With communication facilities expanding everywhere, we have since found it easy to keep in touch.  We have minded to do it, also with many of our mates from Class 1.

Dr.Ravi visits my home, 2008.

Ravi and I met on a few occasions thereafter, also visiting each other's homes.  He has earned great respect among his patients in various hospitals he worked as a surgeon.  Talented, intelligent and skilled as he is, it is no surprise he has earned a high reputation in his specialized profession now and it makes me proud to have him as a friend and having known him for this long!  He has not changed. He did not.

Some pictures and short notes:

2011 Alumni Meet, we meet the most feared Maths teacher. Ravi shows Sr.Prudentia her own signature/autograph he got in 1970. Rajaram, Ebby and yours truly look on.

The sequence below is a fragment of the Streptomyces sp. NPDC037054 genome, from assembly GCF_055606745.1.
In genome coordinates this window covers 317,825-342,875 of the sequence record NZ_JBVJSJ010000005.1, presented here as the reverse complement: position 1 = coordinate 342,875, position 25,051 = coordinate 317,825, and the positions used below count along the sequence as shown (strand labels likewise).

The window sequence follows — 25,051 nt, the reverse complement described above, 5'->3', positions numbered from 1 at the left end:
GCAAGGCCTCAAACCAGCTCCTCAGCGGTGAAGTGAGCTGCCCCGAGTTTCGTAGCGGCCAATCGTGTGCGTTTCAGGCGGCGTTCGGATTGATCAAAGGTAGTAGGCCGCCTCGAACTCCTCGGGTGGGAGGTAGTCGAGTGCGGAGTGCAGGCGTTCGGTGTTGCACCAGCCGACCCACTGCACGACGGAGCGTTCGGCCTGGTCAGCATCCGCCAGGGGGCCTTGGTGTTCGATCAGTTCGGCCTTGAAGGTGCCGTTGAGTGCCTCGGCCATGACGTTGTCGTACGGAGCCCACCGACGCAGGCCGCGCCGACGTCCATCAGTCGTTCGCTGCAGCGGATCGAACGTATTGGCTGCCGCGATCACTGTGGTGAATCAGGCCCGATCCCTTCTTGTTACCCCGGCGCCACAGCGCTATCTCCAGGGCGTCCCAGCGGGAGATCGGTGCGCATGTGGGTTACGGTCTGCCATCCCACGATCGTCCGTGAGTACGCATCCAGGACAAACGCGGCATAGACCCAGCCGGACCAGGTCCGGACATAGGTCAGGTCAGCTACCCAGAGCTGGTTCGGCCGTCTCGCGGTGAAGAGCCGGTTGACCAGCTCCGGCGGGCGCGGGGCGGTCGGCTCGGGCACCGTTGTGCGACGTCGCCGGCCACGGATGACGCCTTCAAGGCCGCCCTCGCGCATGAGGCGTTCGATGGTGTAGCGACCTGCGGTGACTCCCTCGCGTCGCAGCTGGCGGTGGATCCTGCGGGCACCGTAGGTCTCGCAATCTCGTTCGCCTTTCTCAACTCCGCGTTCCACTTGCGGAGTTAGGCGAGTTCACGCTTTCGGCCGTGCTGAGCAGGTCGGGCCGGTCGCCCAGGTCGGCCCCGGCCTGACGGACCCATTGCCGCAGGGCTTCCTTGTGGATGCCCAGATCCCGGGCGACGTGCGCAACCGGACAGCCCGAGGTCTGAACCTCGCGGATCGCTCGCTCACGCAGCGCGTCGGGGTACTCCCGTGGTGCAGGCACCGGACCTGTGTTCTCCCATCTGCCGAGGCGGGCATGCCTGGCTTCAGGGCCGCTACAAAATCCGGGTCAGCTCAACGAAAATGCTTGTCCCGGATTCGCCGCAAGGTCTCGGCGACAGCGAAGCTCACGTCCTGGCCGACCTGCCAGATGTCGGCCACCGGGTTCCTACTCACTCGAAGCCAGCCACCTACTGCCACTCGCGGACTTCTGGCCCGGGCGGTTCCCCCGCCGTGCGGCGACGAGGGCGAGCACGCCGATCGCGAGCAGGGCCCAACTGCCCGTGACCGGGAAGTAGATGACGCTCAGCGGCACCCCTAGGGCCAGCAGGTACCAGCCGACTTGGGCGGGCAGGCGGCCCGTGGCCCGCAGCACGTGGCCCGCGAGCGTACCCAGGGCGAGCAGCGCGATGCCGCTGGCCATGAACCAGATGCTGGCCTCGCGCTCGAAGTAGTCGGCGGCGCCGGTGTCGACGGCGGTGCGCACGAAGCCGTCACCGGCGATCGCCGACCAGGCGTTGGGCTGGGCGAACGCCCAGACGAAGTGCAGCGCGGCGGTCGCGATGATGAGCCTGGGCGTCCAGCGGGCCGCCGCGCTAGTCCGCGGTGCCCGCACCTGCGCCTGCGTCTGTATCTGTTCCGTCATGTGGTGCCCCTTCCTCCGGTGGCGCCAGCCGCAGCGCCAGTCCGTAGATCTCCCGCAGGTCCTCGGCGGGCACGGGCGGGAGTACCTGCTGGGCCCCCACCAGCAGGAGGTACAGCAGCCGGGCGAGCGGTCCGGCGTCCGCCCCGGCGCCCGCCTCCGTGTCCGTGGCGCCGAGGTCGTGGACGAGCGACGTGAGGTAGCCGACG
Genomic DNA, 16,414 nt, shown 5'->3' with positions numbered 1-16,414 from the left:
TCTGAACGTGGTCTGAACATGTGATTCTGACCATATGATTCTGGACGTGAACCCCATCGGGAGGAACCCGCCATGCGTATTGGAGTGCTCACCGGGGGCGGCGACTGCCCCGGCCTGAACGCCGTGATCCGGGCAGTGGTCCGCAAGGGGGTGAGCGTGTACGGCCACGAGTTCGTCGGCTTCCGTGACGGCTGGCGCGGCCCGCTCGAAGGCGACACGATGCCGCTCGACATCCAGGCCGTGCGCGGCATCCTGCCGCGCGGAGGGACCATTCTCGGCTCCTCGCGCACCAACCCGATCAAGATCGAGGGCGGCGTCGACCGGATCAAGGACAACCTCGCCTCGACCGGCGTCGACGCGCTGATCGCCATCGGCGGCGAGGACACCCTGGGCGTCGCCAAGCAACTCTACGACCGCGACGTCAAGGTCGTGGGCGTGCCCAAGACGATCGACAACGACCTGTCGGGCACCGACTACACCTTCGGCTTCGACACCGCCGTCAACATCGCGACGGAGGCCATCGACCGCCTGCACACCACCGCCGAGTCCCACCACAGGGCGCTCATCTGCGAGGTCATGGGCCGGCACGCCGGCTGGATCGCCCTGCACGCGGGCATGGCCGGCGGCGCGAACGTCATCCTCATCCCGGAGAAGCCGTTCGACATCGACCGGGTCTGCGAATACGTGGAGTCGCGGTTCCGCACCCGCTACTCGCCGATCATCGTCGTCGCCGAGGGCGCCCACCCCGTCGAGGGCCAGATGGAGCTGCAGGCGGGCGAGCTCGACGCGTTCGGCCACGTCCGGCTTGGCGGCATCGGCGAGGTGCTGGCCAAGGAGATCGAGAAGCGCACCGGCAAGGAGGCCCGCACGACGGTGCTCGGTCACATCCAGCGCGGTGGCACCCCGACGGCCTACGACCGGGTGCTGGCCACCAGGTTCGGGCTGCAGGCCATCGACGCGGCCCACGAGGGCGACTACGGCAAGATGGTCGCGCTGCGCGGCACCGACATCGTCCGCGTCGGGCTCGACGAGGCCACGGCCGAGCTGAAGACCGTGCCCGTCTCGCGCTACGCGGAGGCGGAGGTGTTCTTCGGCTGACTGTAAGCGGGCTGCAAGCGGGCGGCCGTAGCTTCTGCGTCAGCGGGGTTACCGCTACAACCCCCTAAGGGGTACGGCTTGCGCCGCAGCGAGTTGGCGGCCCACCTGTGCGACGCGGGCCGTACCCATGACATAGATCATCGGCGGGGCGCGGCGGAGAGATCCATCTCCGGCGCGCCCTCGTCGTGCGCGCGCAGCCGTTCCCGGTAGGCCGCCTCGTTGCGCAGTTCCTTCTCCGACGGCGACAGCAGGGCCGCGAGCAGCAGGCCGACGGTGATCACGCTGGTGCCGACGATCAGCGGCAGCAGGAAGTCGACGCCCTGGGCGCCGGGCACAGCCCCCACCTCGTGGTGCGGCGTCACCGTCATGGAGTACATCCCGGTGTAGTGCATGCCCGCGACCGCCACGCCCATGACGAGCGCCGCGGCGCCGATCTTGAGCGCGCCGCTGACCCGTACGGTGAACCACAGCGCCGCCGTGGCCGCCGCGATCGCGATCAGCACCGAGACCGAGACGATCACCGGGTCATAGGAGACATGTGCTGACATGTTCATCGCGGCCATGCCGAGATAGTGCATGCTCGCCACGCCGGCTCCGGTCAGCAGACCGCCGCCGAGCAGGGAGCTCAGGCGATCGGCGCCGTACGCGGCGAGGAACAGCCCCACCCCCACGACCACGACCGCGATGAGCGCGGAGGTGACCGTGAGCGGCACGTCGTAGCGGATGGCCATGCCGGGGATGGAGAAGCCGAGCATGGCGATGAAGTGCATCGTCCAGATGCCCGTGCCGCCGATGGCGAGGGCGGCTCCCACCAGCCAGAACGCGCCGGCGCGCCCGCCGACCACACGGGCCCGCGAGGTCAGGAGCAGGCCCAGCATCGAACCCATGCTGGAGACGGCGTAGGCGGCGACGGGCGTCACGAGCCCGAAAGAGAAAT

Ravi shows the same to Miss Leela, the much loved Hindi language teacher. Her expression and mate Rajgopal's need no description

"How to be good". This is a book Ravi presented me in 1970. 

Though I lost the autograph book, at least his writing remains here in this book, on morals. 

Here is a sample of a couple of pages.  I must admit I have never read the book. May be if I had done so, the world would have seen a better person!  But I can guess why Ravi was so much better at that age and later became a respected surgeon, teacher, person.  It is my privilege to have known him.